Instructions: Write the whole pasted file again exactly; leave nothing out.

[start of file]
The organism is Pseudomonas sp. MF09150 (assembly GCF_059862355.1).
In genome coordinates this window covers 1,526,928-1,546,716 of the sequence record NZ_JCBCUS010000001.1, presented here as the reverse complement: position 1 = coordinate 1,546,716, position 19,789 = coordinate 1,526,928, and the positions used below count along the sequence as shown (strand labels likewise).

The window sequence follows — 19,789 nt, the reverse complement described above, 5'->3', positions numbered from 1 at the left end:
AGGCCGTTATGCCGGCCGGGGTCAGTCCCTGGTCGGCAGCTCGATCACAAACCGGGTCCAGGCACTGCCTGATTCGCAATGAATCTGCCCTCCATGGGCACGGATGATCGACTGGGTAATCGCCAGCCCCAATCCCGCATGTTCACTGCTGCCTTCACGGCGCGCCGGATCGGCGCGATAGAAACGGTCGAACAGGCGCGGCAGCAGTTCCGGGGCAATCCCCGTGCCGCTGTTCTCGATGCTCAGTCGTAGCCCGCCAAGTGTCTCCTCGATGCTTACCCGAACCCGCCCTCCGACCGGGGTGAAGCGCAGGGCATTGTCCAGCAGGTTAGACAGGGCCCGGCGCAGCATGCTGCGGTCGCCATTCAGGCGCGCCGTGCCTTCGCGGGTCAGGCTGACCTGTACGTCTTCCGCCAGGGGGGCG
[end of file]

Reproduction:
The organism is Pseudomonas sp. MF09150 (assembly GCF_059862355.1).
In genome coordinates this window covers 1,526,928-1,546,716 of the sequence record NZ_JCBCUS010000001.1, presented here as the reverse complement: position 1 = coordinate 1,546,716, position 19,789 = coordinate 1,526,928, and the positions used below count along the sequence as shown (strand labels likewise).

The window sequence follows — 19,789 nt, the reverse complement described above, 5'->3', positions numbered from 1 at the left end:
AGGCCGTTATGCCGGCCGGGGTCAGTCCCTGGTCGGCAGCTCGATCACAAACCGGGTCCAGGCACTGCCTGATTCGCAATGAATCTGCCCTCCATGGGCACGGATGATCGACTGGGTAATCGCCAGCCCCAATCCCGCATGTTCACTGCTGCCTTCACGGCGCGCCGGATCGGCGCGATAGAAACGGTCGAACAGGCGCGGCAGCAGTTCCGGGGCAATCCCCGTGCCGCTGTTCTCGATGCTCAGTCGTAGCCCGCCAAGTGTCTCCTCGATGCTTACCCGAACCCGCCCTCCGACCGGGGTGAAGCGCAGGGCATTGTCCAGCAGGTTAGACAGGGCCCGGCGCAGCATGCTGCGGTCGCCATTCAGGCGCGCCGTGCCTTCGCGGGTCAGGCTGACCTGTACGTCTTCCGCCAGGGGGGCG